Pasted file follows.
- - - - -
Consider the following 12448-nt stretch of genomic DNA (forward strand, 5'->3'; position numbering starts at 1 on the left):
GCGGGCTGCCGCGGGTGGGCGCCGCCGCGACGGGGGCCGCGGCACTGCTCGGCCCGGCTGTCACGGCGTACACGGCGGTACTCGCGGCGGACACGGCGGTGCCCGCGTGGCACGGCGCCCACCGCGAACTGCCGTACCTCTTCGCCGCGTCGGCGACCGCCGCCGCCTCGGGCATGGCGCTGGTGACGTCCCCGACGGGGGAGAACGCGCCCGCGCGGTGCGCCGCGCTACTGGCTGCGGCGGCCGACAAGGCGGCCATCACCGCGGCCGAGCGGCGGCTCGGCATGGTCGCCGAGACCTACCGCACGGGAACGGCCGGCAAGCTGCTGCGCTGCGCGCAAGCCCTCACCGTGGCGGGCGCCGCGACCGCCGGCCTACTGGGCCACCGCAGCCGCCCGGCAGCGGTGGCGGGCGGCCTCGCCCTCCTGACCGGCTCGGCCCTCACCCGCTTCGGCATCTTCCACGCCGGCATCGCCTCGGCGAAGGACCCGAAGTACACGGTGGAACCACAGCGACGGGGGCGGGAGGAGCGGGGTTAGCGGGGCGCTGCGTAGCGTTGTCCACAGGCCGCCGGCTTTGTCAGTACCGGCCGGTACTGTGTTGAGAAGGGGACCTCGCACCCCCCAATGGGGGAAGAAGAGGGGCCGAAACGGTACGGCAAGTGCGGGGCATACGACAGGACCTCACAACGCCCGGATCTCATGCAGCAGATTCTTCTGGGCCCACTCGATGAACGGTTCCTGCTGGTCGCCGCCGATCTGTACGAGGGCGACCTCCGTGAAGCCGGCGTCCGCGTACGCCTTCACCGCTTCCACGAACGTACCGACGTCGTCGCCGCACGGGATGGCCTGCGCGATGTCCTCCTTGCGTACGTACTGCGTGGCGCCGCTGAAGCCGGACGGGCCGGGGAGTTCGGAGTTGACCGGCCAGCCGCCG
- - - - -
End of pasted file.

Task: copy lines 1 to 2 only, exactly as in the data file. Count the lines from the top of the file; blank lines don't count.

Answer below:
Consider the following 12448-nt stretch of genomic DNA (forward strand, 5'->3'; position numbering starts at 1 on the left):
GCGGGCTGCCGCGGGTGGGCGCCGCCGCGACGGGGGCCGCGGCACTGCTCGGCCCGGCTGTCACGGCGTACACGGCGGTACTCGCGGCGGACACGGCGGTGCCCGCGTGGCACGGCGCCCACCGCGAACTGCCGTACCTCTTCGCCGCGTCGGCGACCGCCGCCGCCTCGGGCATGGCGCTGGTGACGTCCCCGACGGGGGAGAACGCGCCCGCGCGGTGCGCCGCGCTACTGGCTGCGGCGGCCGACAAGGCGGCCATCACCGCGGCCGAGCGGCGGCTCGGCATGGTCGCCGAGACCTACCGCACGGGAACGGCCGGCAAGCTGCTGCGCTGCGCGCAAGCCCTCACCGTGGCGGGCGCCGCGACCGCCGGCCTACTGGGCCACCGCAGCCGCCCGGCAGCGGTGGCGGGCGGCCTCGCCCTCCTGACCGGCTCGGCCCTCACCCGCTTCGGCATCTTCCACGCCGGCATCGCCTCGGCGAAGGACCCGAAGTACACGGTGGAACCACAGCGACGGGGGCGGGAGGAGCGGGGTTAGCGGGGCGCTGCGTAGCGTTGTCCACAGGCCGCCGGCTTTGTCAGTACCGGCCGGTACTGTGTTGAGAAGGGGACCTCGCACCCCCCAATGGGGGAAGAAGAGGGGCCGAAACGGTACGGCAAGTGCGGGGCATACGACAGGACCTCACAACGCCCGGATCTCATGCAGCAGATTCTTCTGGGCCCACTCGATGAACGGTTCCTGCTGGTCGCCGCCGATCTGTACGAGGGCGACCTCCGTGAAGCCGGCGTCCGCGTACGCCTTCACCGCTTCCACGAACGTACCGACGTCGTCGCCGCACGGGATGGCCTGCGCGATGTCCTCCTTGCGTACGTACTGCGTGGCGCCGCTGAAGCCGGACGGGCCGGGGAGTTCGGAGTTGACCGGCCAGCCGCCG